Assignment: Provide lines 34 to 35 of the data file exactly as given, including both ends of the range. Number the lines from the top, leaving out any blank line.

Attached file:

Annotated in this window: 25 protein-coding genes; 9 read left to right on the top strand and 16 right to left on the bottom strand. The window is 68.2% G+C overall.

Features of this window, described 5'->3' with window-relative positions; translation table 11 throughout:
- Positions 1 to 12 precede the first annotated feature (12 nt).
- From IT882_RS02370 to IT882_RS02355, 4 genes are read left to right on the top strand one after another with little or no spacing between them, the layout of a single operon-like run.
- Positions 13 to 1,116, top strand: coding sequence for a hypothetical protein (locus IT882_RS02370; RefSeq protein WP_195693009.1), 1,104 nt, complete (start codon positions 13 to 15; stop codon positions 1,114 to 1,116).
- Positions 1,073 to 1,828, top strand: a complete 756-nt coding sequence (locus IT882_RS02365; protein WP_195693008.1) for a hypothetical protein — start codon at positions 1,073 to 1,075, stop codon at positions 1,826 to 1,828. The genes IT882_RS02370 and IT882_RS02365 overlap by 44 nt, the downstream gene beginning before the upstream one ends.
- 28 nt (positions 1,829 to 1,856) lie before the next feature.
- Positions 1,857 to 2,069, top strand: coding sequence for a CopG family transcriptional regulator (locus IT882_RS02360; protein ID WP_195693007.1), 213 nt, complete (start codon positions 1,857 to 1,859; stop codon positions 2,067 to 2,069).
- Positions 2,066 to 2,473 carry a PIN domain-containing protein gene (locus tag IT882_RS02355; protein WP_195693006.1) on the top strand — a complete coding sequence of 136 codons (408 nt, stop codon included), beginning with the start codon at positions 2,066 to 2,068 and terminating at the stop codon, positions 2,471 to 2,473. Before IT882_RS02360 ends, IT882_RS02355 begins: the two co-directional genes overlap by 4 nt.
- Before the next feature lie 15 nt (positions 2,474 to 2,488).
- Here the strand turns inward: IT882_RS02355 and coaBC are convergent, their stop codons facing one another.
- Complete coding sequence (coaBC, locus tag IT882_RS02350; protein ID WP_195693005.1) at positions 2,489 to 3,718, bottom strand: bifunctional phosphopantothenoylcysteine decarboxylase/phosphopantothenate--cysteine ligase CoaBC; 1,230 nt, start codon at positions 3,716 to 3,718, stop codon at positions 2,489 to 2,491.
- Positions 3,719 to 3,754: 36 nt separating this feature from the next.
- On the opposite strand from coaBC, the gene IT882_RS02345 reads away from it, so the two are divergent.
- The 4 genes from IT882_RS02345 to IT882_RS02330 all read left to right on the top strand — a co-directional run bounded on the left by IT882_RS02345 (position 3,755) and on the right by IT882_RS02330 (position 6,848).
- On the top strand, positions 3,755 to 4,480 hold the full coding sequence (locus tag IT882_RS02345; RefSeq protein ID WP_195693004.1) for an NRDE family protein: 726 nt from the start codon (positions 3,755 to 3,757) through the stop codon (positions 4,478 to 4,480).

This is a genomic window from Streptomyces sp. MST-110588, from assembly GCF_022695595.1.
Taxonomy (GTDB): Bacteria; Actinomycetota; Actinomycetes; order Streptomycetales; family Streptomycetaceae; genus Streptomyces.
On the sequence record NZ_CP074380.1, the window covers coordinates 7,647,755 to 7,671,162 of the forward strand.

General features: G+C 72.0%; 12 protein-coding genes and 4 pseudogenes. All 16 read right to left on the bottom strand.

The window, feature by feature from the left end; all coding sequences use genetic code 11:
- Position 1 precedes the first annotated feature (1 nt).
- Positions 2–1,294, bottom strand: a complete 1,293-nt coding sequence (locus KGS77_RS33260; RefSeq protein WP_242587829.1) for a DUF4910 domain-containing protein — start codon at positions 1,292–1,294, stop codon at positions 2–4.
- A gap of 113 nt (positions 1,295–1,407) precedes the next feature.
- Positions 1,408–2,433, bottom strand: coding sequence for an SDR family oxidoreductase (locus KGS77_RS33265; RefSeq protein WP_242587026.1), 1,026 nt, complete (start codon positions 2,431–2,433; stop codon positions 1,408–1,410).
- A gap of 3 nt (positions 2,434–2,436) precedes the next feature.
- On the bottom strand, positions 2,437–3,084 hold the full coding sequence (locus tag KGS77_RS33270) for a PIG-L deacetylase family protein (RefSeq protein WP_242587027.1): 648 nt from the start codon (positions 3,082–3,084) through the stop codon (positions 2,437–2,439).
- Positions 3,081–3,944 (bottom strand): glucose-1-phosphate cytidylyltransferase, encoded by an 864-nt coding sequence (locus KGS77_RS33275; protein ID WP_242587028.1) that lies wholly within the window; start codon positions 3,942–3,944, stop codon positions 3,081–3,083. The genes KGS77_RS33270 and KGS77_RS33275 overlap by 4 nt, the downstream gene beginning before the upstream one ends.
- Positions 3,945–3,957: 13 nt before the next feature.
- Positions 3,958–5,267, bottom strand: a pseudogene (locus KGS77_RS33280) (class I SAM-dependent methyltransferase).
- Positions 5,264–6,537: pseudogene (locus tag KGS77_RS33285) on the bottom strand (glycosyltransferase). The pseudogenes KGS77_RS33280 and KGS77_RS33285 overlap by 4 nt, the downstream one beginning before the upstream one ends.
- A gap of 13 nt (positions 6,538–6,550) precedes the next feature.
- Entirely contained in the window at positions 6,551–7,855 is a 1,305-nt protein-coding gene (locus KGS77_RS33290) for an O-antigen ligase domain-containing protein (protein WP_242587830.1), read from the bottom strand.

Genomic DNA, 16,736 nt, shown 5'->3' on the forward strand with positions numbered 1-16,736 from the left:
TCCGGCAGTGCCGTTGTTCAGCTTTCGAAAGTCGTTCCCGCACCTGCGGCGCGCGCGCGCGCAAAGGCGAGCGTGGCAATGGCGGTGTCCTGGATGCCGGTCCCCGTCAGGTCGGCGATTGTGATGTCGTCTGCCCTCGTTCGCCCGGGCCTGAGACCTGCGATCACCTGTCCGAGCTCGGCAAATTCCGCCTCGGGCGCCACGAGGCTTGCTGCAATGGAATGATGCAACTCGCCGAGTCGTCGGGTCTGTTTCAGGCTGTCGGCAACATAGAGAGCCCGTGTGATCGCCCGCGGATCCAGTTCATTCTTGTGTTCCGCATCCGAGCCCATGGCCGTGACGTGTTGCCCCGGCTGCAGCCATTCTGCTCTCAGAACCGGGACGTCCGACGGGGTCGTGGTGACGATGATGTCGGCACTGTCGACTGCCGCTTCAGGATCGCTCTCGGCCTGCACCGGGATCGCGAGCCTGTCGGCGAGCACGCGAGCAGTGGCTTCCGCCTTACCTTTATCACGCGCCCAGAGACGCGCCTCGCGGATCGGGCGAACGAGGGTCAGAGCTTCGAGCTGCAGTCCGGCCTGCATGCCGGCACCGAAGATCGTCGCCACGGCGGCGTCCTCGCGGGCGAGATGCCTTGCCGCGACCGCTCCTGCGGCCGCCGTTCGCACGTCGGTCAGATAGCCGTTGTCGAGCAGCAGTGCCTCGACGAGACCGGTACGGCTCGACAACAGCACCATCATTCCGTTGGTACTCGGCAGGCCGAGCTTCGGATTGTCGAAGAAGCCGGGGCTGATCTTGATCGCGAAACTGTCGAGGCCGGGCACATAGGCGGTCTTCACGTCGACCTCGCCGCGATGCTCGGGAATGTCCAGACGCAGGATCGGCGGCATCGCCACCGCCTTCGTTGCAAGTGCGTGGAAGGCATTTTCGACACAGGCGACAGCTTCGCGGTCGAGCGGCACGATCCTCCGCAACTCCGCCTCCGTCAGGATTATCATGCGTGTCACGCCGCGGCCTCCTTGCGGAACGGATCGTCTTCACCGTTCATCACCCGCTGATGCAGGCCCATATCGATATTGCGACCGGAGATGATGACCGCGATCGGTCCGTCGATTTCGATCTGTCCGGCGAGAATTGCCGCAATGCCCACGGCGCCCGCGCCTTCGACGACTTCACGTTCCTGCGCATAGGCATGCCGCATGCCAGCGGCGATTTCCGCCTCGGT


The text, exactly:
Genomic DNA, 16,736 nt, shown 5'->3' on the forward strand with positions numbered 1-16,736 from the left:
TCCGGCAGTGCCGTTGTTCAGCTTTCGAAAGTCGTTCCCGCACCTGCGGCGCGCGCGCGCGCAAAGGCGAGCGTGGCAATGGCGGTGTCCTGGATGCCGGTCCCCGTCAGGTCGGCGATTGTGATGTCGTCTGCCCTCGTTCGCCCGGGCCTGAGACCTGCGATCACCTGTCCGAGCTCGGCAAATTCCGCCTCGGGCGCCACGAGGCTTGCTGCAATGGAATGATGCAACTCGCCGAGTCGTCGGGTCTGTTTCAGGCTGTCGGCAACATAGAGAGCCCGTGTGATCGCCCGCGGATCCAGTTCATTCTTGTGTTCCGCATCCGAGCCCATGGCCGTGACGTGTTGCCCCGGCTGCAGCCATTCTGCTCTCAGAACCGGGACGTCCGACGGGGTCGTGGTGACGATGATGTCGGCACTGTCGACTGCCGCTTCAGGATCGCTCTCGGCCTGCACCGGGATCGCGAGCCTGTCGGCGAGCACGCGAGCAGTGGCTTCCGCCTTACCTTTATCACGCGCCCAGAGACGCGCCTCGCGGATCGGGCGAACGAGGGTCAGAGCTTCGAGCTGCAGTCCGGCCTGCATGCCGGCACCGAAGATCGTCGCCACGGCGGCGTCCTCGCGGGCGAGATGCCTTGCCGCGACCGCTCCTGCGGCCGCCGTTCGCACGTCGGTCAGATAGCCGTTGTCGAGCAGCAGTGCCTCGACGAGACCGGTACGGCTCGACAACAGCACCATCATTCCGTTGGTACTCGGCAGGCCGAGCTTCGGATTGTCGAAGAAGCCGGGGCTGATCTTGATCGCGAAACTGTCGAGGCCGGGCACATAGGCGGTCTTCACGTCGACCTCGCCGCGATGCTCGGGAATGTCCAGACGCAGGATCGGCGGCATCGCCACCGCCTTCGTTGCAAGTGCGTGGAAGGCATTTTCGACACAGGCGACAGCTTCGCGGTCGAGCGGCACGATCCTCCGCAACTCCGCCTCCGTCAGGATTATCATGCGTGTCACGCCGCGGCCTCCTTGCGGAACGGATCGTCTTCACCGTTCATCACCCGCTGATGCAGGCCCATATCGATATTGCGACCGGAGATGATGACCGCGATCGGTCCGTCGATTTCGATCTGTCCGGCGAGAATTGCCGCAATGCCCACGGCGCCCGCGCCTTCGACGACTTCACGTTCCTGCGCATAGGCATGCCGCATGCCAGCGGCGATTTCCGCCTCGGT